vermiculate

[ verb ver-mik-yuh-leyt; adjective ver-mik-yuh-lit, -leyt ]
/ verb vərˈmɪk yəˌleɪt; adjective vərˈmɪk yə lɪt, -ˌleɪt /

verb (used with object), ver·mic·u·lat·ed, ver·mic·u·lat·ing.

to work or ornament with wavy lines or markings resembling the form or tracks of a worm.

adjective Also ver·mic·u·lat·ed [ver-mik-yuh-ley-tid]. /vərˈmɪk yəˌleɪ tɪd/.

worm-eaten, or appearing as if worm-eaten.
sinuous; tortuous; intricate: vermiculate thought processes.

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Origin of vermiculate

First recorded in 1595–1605, vermiculate is from the Latin word vermiculātus (past participle of vermiculārī to be worm-eaten). See vermicule, -ate1

OTHER WORDS FROM vermiculate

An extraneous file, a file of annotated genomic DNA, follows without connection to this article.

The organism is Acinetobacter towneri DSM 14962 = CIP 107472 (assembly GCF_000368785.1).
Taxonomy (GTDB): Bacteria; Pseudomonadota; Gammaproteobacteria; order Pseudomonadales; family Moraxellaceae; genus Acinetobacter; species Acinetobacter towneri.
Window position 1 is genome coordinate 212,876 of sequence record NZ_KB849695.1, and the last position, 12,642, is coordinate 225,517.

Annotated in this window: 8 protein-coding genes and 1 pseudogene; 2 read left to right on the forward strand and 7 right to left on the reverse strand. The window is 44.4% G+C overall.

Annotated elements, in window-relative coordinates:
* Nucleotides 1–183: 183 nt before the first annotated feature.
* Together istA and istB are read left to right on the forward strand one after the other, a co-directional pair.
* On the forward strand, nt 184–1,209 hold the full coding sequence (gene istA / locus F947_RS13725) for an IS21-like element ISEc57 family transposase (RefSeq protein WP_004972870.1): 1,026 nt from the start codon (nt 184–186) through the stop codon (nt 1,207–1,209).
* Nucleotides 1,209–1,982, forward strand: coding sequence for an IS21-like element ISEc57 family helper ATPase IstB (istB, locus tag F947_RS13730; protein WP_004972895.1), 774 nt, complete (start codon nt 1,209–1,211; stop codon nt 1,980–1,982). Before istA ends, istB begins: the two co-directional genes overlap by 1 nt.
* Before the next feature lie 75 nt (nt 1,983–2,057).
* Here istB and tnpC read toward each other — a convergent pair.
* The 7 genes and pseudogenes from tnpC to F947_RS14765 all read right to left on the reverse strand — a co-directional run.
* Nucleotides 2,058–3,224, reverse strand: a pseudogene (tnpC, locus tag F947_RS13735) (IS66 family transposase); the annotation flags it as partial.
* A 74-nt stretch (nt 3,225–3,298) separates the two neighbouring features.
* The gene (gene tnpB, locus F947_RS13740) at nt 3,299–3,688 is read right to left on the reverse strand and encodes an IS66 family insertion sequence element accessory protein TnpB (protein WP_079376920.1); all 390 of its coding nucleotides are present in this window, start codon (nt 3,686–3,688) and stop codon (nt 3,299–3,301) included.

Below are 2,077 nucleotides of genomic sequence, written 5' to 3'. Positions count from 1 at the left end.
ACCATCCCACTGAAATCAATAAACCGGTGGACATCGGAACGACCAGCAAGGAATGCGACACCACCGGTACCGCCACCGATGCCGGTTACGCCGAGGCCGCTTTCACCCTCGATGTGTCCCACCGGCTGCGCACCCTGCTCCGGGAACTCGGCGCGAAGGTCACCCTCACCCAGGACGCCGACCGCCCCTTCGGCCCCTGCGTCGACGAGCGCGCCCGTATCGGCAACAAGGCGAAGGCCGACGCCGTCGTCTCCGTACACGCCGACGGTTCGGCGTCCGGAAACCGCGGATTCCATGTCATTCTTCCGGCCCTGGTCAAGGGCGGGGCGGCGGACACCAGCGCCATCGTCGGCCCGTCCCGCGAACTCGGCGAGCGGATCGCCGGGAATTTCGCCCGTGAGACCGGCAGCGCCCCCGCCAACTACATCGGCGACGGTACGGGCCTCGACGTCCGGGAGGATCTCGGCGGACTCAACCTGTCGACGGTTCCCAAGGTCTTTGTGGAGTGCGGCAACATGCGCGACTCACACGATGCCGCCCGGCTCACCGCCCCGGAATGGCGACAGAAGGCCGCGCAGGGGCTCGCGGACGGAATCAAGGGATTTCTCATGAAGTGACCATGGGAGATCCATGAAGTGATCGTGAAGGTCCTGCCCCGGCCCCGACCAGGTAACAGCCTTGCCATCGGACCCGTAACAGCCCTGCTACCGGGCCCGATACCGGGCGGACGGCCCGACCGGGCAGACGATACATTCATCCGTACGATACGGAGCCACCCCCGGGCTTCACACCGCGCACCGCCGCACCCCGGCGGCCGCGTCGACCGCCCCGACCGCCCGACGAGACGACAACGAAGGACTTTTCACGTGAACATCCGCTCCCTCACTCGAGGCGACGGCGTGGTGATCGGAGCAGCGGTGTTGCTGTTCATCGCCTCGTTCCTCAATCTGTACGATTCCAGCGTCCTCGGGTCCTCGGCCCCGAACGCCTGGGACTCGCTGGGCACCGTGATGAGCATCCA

ver·mic·u·la·tion, nounun·ver·mic·u·lat·ed, adjective
Dictionary.com Unabridged Based on the Random House Unabridged Dictionary, © Random House, Inc. 2020

Example sentences from the Web for vermiculate

British Dictionary definitions for vermiculate

vermiculate

verb (vɜːˈmɪkjʊˌleɪt)

(tr) to decorate with wavy or wormlike tracery or markings

adjective (vɜːˈmɪkjʊlɪt, -ˌleɪt)

vermicular; sinuous
worm-eaten or appearing as if worm-eaten
(of thoughts, etc) insinuating; subtly tortuous

Word Origin for vermiculate

C17: from Latin vermiculātus in the form of worms, from vermis worm
Collins English Dictionary - Complete & Unabridged 2012 Digital Edition © William Collins Sons & Co. Ltd. 1979, 1986 © HarperCollins Publishers 1998, 2000, 2003, 2005, 2006, 2007, 2009, 2012